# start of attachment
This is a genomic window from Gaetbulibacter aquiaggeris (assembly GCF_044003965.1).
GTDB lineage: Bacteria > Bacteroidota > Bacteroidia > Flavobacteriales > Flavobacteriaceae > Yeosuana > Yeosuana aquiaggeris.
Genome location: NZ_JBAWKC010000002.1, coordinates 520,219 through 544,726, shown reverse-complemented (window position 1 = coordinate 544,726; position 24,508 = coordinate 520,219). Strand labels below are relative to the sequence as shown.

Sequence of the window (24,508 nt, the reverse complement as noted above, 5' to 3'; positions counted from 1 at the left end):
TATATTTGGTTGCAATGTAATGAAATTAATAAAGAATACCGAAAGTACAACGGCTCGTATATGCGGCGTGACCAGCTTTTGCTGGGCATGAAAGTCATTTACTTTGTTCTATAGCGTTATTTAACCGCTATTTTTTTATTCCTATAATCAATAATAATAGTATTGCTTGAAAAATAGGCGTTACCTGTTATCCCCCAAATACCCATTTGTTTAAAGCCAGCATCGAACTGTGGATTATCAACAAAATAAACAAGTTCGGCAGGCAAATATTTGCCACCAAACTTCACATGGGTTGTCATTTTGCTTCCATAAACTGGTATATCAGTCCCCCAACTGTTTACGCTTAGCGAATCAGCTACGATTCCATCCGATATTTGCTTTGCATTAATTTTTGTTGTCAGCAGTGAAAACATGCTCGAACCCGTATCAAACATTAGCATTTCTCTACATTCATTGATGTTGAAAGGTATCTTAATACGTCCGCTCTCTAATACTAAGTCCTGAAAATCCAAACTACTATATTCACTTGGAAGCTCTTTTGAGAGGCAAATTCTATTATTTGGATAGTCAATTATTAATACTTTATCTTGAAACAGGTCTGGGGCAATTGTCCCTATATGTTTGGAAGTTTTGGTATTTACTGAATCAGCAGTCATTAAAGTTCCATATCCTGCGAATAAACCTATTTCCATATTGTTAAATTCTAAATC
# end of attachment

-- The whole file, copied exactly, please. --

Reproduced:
This is a genomic window from Gaetbulibacter aquiaggeris (assembly GCF_044003965.1).
GTDB lineage: Bacteria > Bacteroidota > Bacteroidia > Flavobacteriales > Flavobacteriaceae > Yeosuana > Yeosuana aquiaggeris.
Genome location: NZ_JBAWKC010000002.1, coordinates 520,219 through 544,726, shown reverse-complemented (window position 1 = coordinate 544,726; position 24,508 = coordinate 520,219). Strand labels below are relative to the sequence as shown.

Sequence of the window (24,508 nt, the reverse complement as noted above, 5' to 3'; positions counted from 1 at the left end):
TATATTTGGTTGCAATGTAATGAAATTAATAAAGAATACCGAAAGTACAACGGCTCGTATATGCGGCGTGACCAGCTTTTGCTGGGCATGAAAGTCATTTACTTTGTTCTATAGCGTTATTTAACCGCTATTTTTTTATTCCTATAATCAATAATAATAGTATTGCTTGAAAAATAGGCGTTACCTGTTATCCCCCAAATACCCATTTGTTTAAAGCCAGCATCGAACTGTGGATTATCAACAAAATAAACAAGTTCGGCAGGCAAATATTTGCCACCAAACTTCACATGGGTTGTCATTTTGCTTCCATAAACTGGTATATCAGTCCCCCAACTGTTTACGCTTAGCGAATCAGCTACGATTCCATCCGATATTTGCTTTGCATTAATTTTTGTTGTCAGCAGTGAAAACATGCTCGAACCCGTATCAAACATTAGCATTTCTCTACATTCATTGATGTTGAAAGGTATCTTAATACGTCCGCTCTCTAATACTAAGTCCTGAAAATCCAAACTACTATATTCACTTGGAAGCTCTTTTGAGAGGCAAATTCTATTATTTGGATAGTCAATTATTAATACTTTATCTTGAAACAGGTCTGGGGCAATTGTCCCTATATGTTTGGAAGTTTTGGTATTTACTGAATCAGCAGTCATTAAAGTTCCATATCCTGCGAATAAACCTATTTCCATATTGTTAAATTCTAAATC